In honor of Beverly Cleary’s 100th birthday this week, we wanted to reprise one of our favorite earlier posts from here on alamedahistory.org and to remind readers that the landscape of Ramona and friends is pretty close to home. Come check out just how closely the landscape we know today connects with the history of the neighborhood. This post ran here in May 2009.
Exploring Neighborhood History With Henry, Ramona and Beezus
We’ve been re-reading some favorite books recently, and as it turns out, finding quite a few clues to the world of neighborhood history. Award winning children’s writer Beverly Cleary grew up in our neighborhood and if you read carefully, you’ll find real echoes of our past in her books.
Cleary imagined an entire universe in a few small blocks. Our favorite young residents—Ramona, Beezus, Henry, Ribsy—crisscrossed their kingdom on bikes and on foot walking to their beloved Glenwood School, delivering the evening Journal newspaper, and getting themselves into some memorable misadventures.
Ramona Rides downhill (is that Regents or maybe NE 37th?) in a drawing by Louis Darling.
The geography of that imagined place came from author Beverly Cleary’s own experience as a child growing up here in the 1920s and 1930s. She lived in a home on Northeast 37th Avenue, and attended the school now named for her: the Beverly Cleary School Fernwood Campus. The landmarks that define Henry and Ramona’s world—the churches, schools and houses, the hills and even the vacant lots—are drawn from places Cleary frequented as a young person.
It’s possible to find clues to Cleary’s own geography—and even a sense of Alameda neighborhood life in the 1950s—by exploring Henry and Ramona’s neighborhood as it unfolds on the pages of more than a dozen of her books.
A good place to begin looking for clues is Ramona Quimby’s house, just up the street from Henry Huggins on Klickitat Street. Cleary actually tells us in one of her books that Ramona lived with her mother, father and sister Beezus in a rented house near the corner of 28th and Klickitat. I remember reading that part of the story to my daughter one night and making a mental note that I needed to go look up that address on my next walk through the neighborhood.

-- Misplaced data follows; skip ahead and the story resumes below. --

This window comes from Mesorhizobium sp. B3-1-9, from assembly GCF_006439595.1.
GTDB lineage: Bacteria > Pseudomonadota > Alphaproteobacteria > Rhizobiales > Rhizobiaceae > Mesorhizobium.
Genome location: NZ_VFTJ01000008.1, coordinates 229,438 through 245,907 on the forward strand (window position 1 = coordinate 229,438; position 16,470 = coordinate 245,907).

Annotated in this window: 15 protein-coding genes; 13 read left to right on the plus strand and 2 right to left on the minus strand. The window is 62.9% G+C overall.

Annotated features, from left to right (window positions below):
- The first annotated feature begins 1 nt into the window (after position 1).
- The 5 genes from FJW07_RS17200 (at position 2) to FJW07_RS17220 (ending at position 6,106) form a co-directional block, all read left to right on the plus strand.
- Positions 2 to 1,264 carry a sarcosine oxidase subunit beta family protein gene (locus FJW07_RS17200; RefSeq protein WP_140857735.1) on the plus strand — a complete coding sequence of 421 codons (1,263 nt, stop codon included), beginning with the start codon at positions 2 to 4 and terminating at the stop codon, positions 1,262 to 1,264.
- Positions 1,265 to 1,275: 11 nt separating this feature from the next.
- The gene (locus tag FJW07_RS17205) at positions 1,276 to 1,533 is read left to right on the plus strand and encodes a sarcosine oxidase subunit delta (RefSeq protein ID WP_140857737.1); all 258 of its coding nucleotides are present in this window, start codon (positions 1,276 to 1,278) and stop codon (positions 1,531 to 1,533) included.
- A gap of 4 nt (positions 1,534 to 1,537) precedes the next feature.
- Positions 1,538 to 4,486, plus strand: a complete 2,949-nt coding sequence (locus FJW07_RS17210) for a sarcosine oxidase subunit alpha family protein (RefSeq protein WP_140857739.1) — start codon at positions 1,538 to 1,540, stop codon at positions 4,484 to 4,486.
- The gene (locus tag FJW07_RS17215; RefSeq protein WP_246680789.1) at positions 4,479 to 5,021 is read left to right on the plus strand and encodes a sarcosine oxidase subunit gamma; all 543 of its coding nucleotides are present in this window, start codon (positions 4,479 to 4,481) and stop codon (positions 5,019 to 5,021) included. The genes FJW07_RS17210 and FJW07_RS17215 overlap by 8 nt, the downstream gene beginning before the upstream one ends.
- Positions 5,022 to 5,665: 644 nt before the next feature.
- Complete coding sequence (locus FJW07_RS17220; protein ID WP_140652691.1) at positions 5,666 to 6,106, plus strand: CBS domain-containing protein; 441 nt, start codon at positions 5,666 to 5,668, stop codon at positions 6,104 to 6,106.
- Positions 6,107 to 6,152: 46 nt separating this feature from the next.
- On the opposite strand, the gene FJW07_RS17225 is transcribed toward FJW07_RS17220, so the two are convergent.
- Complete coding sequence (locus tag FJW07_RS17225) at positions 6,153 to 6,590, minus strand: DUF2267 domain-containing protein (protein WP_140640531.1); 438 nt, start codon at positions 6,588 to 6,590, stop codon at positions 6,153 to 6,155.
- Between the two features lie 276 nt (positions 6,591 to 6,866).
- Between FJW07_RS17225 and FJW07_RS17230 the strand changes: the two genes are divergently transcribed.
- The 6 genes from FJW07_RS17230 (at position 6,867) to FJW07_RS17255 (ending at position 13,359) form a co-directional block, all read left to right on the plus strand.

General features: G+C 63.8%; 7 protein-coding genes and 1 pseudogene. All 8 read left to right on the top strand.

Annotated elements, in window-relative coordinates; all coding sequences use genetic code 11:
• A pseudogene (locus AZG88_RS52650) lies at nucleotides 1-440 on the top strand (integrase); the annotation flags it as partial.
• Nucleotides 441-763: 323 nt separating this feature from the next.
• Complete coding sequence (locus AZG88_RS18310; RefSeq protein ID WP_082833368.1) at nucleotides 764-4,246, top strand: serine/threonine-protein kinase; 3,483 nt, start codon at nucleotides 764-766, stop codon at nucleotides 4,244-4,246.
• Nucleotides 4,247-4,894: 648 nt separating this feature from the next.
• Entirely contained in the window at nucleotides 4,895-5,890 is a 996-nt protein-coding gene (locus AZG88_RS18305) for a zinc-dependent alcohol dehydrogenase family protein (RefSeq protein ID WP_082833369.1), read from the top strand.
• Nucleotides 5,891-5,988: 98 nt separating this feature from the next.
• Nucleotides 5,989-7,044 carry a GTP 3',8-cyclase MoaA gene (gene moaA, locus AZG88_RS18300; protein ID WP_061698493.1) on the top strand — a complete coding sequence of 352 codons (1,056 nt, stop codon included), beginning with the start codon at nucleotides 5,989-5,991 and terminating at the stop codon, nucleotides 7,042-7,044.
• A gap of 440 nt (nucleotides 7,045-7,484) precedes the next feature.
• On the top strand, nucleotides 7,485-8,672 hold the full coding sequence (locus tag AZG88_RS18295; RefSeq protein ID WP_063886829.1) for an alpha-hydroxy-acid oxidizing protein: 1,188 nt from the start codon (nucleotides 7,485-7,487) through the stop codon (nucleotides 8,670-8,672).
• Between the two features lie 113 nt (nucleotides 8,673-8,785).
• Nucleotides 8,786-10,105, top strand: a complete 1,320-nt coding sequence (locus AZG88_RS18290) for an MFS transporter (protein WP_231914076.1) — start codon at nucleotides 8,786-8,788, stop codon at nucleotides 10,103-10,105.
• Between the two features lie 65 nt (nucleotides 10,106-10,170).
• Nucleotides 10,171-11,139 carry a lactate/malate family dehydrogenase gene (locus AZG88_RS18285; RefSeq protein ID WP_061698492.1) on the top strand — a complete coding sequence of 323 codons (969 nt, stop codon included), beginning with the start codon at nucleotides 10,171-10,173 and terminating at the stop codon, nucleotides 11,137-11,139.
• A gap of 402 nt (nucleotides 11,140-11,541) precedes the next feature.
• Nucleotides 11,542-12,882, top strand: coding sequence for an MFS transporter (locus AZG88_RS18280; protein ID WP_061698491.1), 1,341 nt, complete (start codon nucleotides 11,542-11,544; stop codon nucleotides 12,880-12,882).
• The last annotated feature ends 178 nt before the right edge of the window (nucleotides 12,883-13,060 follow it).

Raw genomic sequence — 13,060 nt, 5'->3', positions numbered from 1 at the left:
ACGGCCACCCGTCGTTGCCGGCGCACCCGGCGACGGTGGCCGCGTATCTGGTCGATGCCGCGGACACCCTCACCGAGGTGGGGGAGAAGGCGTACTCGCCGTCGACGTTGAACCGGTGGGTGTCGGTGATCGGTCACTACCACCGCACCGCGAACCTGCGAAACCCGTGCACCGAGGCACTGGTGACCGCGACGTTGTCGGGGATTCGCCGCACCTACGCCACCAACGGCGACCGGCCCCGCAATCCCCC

As many astute readers will recognize, the corner of 28th and Klickitat is actually a “T” intersection adjacent to the playground at Alameda School. The day I walked past that spot and realized it was the setting for Ramona’s fictional house (a school playground), I laughed out loud and tipped my hat to Beverly Cleary.
All readers of the series know that Henry Huggins lives with his mother, his father and his dog Ribsy in a square white house on Klickitat Street. Cleary never really tells us exactly where on Klickitat that might be. But if it’s a square white house—let’s imagine an old Portland foursquare style house with a nice porch—chances are it’s west of Ramona’s house. In Henry And the Paper Route, Cleary hints that Henry’s square white house was slightly elevated above the sidewalk with a sloping lawn the kids rolled down. This sounds indeed like a four-square, built in the 19-teens. Now all we have to look for is Henry’s red bike and the barking Ribsy.